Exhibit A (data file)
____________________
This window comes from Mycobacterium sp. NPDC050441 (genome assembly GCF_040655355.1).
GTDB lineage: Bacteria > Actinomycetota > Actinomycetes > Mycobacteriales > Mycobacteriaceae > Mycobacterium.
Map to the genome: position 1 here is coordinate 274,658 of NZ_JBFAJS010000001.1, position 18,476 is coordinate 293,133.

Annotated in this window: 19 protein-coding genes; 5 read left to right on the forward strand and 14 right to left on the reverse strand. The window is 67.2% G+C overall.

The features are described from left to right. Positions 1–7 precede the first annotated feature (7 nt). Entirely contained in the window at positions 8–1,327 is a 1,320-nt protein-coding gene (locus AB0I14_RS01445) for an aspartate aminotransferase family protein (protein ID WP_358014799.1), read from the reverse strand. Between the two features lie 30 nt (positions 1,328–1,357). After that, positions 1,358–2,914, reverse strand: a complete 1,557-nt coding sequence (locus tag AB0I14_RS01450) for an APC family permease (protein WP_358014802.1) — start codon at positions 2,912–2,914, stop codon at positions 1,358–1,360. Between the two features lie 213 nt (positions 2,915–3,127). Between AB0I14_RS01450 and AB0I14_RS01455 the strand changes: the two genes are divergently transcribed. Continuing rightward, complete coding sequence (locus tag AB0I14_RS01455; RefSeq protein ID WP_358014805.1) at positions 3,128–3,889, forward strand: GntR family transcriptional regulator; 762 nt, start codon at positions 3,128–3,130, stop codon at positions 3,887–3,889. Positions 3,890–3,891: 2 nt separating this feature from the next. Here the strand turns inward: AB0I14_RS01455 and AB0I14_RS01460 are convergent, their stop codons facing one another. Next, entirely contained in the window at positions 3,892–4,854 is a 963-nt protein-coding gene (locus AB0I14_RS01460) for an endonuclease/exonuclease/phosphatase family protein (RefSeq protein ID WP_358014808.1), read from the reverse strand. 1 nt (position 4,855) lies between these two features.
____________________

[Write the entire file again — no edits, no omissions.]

This window comes from Mycobacterium sp. NPDC050441 (genome assembly GCF_040655355.1).
GTDB lineage: Bacteria > Actinomycetota > Actinomycetes > Mycobacteriales > Mycobacteriaceae > Mycobacterium.
Map to the genome: position 1 here is coordinate 274,658 of NZ_JBFAJS010000001.1, position 18,476 is coordinate 293,133.

Annotated in this window: 19 protein-coding genes; 5 read left to right on the forward strand and 14 right to left on the reverse strand. The window is 67.2% G+C overall.

The features are described from left to right. Positions 1–7 precede the first annotated feature (7 nt). Entirely contained in the window at positions 8–1,327 is a 1,320-nt protein-coding gene (locus AB0I14_RS01445) for an aspartate aminotransferase family protein (protein ID WP_358014799.1), read from the reverse strand. Between the two features lie 30 nt (positions 1,328–1,357). After that, positions 1,358–2,914, reverse strand: a complete 1,557-nt coding sequence (locus tag AB0I14_RS01450) for an APC family permease (protein WP_358014802.1) — start codon at positions 2,912–2,914, stop codon at positions 1,358–1,360. Between the two features lie 213 nt (positions 2,915–3,127). Between AB0I14_RS01450 and AB0I14_RS01455 the strand changes: the two genes are divergently transcribed. Continuing rightward, complete coding sequence (locus tag AB0I14_RS01455; RefSeq protein ID WP_358014805.1) at positions 3,128–3,889, forward strand: GntR family transcriptional regulator; 762 nt, start codon at positions 3,128–3,130, stop codon at positions 3,887–3,889. Positions 3,890–3,891: 2 nt separating this feature from the next. Here the strand turns inward: AB0I14_RS01455 and AB0I14_RS01460 are convergent, their stop codons facing one another. Next, entirely contained in the window at positions 3,892–4,854 is a 963-nt protein-coding gene (locus AB0I14_RS01460) for an endonuclease/exonuclease/phosphatase family protein (RefSeq protein ID WP_358014808.1), read from the reverse strand. 1 nt (position 4,855) lies between these two features.